Obituary: Ex-Shorts chairman Philip Foreman was leading light in the field of aeronautics
Sir Philip Foreman was a leading figure in the British aeronautical industry and a former managing director and chairman of Shorts. He was 89.
He made his name nationally and internationally in the aeronautical business, and made a significant contribution to the economic life of Northern Ireland, where he made his home.
He was widely regarded as one of the most important industrial figures in Northern Ireland in the second half of the 20th century.
Philip Foreman was born in Suffolk and educated at Soham Grammar School in Cambridgeshire. He won a scholarship to Loughborough College. In 1943 he graduated with a first-class honours degree in mechanical engineering. He wanted to join the Royal Navy, but was turned down because of his colour-blindness. Instead, he worked for the Royal Naval Scientific Service from 1943-1958. He then joined the guided-weapons team at Short Brothers, where he was responsible for all shipborne and depot equipment associated with the Seacat missile weapon system.
During his career at Shorts he was managing director from 1967 and also chairman from 1983-88, during which time the company made a major contribution to world aeronautical manufacture, including guided missiles, commuter aircraft and aerostructures. The company was later taken over by the Canadian Bombardier group.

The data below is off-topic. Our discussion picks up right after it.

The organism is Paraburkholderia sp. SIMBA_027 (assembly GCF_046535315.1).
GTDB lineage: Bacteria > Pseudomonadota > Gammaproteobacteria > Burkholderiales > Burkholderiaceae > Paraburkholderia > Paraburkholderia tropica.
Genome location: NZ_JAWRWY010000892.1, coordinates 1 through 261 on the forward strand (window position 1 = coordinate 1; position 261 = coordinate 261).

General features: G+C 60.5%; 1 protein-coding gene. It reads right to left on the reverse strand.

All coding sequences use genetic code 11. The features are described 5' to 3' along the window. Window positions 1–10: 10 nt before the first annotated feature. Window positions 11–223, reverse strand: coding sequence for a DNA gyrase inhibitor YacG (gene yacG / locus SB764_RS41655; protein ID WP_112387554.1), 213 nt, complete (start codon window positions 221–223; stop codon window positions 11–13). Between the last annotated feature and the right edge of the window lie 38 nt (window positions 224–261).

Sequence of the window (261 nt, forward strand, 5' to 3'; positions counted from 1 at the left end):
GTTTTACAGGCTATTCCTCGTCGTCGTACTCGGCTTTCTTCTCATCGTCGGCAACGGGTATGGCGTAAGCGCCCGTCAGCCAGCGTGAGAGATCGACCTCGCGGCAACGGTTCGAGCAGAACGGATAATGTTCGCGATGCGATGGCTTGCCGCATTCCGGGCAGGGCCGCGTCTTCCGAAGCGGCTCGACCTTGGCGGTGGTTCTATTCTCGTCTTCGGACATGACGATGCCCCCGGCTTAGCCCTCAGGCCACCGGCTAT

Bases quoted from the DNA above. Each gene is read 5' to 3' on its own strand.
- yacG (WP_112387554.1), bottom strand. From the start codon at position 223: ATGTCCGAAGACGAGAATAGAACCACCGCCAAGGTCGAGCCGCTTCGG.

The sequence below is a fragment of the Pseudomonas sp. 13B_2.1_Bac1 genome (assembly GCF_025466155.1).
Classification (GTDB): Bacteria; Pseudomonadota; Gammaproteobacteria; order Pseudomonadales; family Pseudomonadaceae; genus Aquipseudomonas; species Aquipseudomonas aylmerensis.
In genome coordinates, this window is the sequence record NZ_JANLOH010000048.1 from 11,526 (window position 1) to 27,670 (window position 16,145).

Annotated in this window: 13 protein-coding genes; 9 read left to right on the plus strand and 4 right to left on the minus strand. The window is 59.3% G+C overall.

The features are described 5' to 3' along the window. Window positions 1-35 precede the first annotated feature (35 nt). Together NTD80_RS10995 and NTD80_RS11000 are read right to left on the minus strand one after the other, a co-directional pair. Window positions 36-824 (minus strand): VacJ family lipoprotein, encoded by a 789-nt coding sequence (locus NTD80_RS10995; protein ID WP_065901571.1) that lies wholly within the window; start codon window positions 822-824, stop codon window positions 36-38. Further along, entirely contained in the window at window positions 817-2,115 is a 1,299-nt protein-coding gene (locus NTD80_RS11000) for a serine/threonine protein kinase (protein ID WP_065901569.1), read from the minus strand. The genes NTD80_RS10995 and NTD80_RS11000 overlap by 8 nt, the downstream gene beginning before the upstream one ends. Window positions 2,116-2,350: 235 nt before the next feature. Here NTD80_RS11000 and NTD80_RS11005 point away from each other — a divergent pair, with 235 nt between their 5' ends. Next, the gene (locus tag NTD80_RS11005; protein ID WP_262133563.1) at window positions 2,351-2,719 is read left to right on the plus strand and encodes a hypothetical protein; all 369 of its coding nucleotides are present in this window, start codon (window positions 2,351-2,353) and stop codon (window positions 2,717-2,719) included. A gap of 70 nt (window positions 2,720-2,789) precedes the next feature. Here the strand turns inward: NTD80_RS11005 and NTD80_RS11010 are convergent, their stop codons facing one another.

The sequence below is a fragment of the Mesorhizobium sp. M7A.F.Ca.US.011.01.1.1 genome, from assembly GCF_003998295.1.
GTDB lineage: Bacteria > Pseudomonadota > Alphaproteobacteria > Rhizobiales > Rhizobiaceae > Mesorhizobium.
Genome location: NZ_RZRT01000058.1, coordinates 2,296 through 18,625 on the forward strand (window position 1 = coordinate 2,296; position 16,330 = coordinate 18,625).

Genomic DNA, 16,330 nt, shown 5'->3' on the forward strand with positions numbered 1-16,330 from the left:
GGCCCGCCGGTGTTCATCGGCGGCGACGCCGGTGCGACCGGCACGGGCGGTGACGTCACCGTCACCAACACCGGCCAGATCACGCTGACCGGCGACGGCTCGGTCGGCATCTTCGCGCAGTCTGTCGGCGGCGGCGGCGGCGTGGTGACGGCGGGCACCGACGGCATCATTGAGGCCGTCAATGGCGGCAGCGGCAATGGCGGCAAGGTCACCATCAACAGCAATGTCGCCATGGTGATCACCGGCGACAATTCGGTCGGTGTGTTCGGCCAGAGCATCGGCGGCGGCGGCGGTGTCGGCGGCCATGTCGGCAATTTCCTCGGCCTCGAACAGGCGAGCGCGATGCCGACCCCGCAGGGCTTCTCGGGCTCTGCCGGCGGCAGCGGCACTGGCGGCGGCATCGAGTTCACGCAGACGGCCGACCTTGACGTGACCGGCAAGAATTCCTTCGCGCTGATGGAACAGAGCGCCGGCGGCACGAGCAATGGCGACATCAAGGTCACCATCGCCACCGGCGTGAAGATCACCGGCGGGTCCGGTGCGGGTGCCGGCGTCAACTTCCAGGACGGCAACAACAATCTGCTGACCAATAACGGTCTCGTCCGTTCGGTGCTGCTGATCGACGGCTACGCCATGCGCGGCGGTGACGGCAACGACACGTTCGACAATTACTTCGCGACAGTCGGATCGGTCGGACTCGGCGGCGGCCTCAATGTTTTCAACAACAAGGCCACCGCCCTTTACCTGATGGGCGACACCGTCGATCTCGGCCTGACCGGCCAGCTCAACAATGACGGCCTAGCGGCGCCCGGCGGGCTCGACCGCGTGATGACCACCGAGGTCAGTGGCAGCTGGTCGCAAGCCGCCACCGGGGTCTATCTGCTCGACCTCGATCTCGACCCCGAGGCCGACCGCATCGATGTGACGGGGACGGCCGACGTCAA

The industrial correspondent Eric Waugh once noted that when Foreman took over the firm it had accumulated debts of some £12m at a time when a weekly household bill was only about £7. The fact that the company had become a "saleable, surviving entity" prior to the Bombardier acquisition "was a tribute to the team and to Sir Phil Foreman's leadership of it".
Sir Philip was awarded many honours, including a CBE in 1972 and a knighthood in 1981. He was president of the Institution of Mechanical Engineers in 1985. He was made a Freeman of the City of London in 1980 and he was awarded a honorary DSc from Queen's University in 1976. He was a Belfast Harbour Commissioner from 1974-79 and also a member of the Senate of Queen's University (1993-2002).
Sir Philip is survived by his wife Margaret, son Grahame, daughter-in-law Serina and twin grandchildren Cormac and Ambrose.